Thursday, 9 April 2015

Creative displays

A few weeks ago we went through a pretty frustrating 'mocksted.' It turned out to be a very superficial walk around by a few 'senior' staff from our local authority and they didn't actually look at any of the things we expected.  Their main focus was about our displays.  I've been working on displays for a while now because they're just not engaging for the children or parents. 

So... What to do!? Well the first thing we tried was to make the backgrounds as 'washing out' or 'neutral' as possible. 

See this video which was shared by a friend of our school. A head shows about his Y5 classroom and his displays are 'neutral'.

It looked the part but the children's work on it wasn't being displayed very effectively. We tried displaying speech bubbles of what the children were saying next to photos and snippets of the EYFS typed out and displayed.

Next I stumbled across this post on ABC does [click for his twitter]:  [click here]

If you're not familiar with Alistair he is an Early Years consultant. He has some really lovely ideas and has other books out (although a bit pricey) that are apparently quite good. 

Looking through this post I realised I had some of the basic ideas in place but I needed to tweak some of it slightly.

Initially I thought about what I needed to display. Our feedback from the 'mocksted' was that they want to see children completing activities with remarks about speech.  We'd started doing this but it wasn't standing out as much as I would have liked. 

We also needed to think about displaying both the work and a photo of the child 'doing' the work (where appropriate).  Once we merged ABC's ideas into what they were looking for we ended up with:

Full display
Now when displaying we always ensure we have: 
1) The child's work to display (or a large colourful photograph if it won't display easily) - this draws your eye if it is the colourful objects. 
2) A photograph of the child in black and white (mounted on white to emphasise them)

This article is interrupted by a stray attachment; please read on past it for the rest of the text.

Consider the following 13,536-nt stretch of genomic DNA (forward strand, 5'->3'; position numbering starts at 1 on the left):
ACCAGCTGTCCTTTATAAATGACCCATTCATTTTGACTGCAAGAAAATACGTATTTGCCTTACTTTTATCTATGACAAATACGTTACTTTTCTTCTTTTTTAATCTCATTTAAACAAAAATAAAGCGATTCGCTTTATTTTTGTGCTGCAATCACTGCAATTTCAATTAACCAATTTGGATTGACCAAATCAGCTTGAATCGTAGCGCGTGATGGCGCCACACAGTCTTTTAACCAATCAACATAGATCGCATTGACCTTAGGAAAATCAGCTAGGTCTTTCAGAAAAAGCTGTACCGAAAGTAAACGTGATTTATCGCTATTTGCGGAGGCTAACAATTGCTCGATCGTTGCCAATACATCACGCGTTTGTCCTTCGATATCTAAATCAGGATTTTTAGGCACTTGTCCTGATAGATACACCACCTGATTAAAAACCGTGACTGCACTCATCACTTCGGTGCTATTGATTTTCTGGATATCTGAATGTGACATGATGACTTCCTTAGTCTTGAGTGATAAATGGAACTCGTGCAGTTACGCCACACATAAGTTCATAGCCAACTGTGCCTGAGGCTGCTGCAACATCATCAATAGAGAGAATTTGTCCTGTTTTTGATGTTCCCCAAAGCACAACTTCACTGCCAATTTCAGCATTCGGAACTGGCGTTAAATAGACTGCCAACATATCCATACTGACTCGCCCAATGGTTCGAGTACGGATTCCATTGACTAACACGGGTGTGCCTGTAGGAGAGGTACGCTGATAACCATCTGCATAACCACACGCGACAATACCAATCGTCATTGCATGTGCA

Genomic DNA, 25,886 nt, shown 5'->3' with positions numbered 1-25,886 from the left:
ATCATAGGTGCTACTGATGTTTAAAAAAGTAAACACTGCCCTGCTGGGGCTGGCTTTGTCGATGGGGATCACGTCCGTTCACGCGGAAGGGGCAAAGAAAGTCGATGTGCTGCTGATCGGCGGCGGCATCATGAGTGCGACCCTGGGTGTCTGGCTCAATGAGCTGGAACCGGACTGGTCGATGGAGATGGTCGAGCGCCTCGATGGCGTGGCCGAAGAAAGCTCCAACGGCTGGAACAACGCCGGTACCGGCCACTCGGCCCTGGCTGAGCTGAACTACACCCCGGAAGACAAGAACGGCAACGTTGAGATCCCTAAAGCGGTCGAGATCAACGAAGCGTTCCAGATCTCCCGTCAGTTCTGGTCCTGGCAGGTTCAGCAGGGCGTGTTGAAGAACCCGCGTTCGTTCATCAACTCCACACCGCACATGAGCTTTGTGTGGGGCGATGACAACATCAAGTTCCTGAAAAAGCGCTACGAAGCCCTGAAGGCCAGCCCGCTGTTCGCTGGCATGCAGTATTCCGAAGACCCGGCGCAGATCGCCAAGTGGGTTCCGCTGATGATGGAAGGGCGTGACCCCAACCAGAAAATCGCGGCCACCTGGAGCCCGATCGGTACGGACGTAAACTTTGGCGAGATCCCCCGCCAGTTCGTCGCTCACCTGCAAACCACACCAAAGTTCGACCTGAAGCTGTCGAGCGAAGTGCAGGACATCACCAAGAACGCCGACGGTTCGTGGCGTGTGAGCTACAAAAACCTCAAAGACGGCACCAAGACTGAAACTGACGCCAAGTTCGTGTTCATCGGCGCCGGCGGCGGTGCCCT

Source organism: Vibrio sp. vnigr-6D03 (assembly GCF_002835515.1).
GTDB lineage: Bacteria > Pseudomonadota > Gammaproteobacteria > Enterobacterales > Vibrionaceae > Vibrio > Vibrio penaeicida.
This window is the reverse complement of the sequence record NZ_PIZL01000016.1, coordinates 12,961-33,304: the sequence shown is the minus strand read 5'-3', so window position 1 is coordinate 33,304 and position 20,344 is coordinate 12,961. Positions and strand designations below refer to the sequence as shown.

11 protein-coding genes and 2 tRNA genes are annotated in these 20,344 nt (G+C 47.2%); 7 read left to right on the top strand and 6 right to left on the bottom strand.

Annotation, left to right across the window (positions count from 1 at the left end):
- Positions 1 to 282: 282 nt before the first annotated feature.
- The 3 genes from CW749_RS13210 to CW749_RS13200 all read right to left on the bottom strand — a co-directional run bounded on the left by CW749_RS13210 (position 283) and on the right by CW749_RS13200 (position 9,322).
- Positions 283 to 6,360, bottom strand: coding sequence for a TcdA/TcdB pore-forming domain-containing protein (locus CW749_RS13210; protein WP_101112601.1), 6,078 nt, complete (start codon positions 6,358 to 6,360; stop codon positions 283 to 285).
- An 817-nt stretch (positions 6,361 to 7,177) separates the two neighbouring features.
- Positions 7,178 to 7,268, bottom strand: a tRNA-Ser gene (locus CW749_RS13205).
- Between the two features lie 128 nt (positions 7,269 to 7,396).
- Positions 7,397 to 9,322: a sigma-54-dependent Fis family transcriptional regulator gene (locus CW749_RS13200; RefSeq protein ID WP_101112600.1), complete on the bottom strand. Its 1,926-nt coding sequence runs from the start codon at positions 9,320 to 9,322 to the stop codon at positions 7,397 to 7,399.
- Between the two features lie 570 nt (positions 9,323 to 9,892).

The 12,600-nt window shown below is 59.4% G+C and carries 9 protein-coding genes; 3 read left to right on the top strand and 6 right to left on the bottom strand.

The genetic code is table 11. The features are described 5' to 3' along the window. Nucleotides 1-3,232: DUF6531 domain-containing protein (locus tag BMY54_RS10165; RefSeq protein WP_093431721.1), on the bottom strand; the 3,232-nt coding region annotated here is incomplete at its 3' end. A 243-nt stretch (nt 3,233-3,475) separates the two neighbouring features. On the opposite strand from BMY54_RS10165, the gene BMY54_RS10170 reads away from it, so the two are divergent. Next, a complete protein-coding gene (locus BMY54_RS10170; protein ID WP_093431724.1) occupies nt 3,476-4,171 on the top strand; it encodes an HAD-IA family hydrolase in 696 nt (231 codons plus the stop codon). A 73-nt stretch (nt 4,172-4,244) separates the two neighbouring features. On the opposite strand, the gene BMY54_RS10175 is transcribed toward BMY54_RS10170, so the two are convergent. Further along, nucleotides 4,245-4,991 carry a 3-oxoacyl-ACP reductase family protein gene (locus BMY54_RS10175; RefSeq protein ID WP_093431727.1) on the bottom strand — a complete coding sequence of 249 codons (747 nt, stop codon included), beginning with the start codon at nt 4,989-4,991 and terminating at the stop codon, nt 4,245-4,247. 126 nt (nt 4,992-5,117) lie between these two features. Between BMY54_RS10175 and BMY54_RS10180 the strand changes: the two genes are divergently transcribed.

3) A caption of what they said in a speech bubble (taken at the time of making the work where possible - though sometimes its good to be retrospective so they describe what they did).  + Their name.
4) A linked statement taken from the Characteristics of effective learning (Development matters 2012)

Its also important to try and display work where ever possible. The plaster eggs which the worked so hard at are actually displayed in the wallet on the wall for them to see. We can take them out and look at them again if we want. 

We extended this by hanging some of the work done during our first week of loose play from our ceiling.  We used one of the branches which was covered in wool. Its high up so difficult for the children to see directly but they ALL looked up at it on the first day.  (Thanks again to ABC - he does love dragging branches into his setting.)

(the faces are much clearer in person but I had to make them darker, but trust me B&W works!)

Where next?

We really need to experiment with the different backgrounds. Hessian fabric is fine but it usually sheds dust easily and our display boards are not appropriate to have bare. We've tried brown paper but it doesn't seem to work as well as the black.  I'm hoping that white might work well (on the go) but also thinking about different materials such as netting - we'll see and I'll keep you posted. 

As we expand our loose parts play I am hoping to use a lot more of the play on displays rather than just 'work.' I think photographs of them 'doing' rather than the finished result is more beneficial to our children (inspiring) and to our parents (accountability? pleasure from seeing their child's work?)  

[ One parent did take a photo of their child on display to share with her sister because she thought it looked so effective. ]

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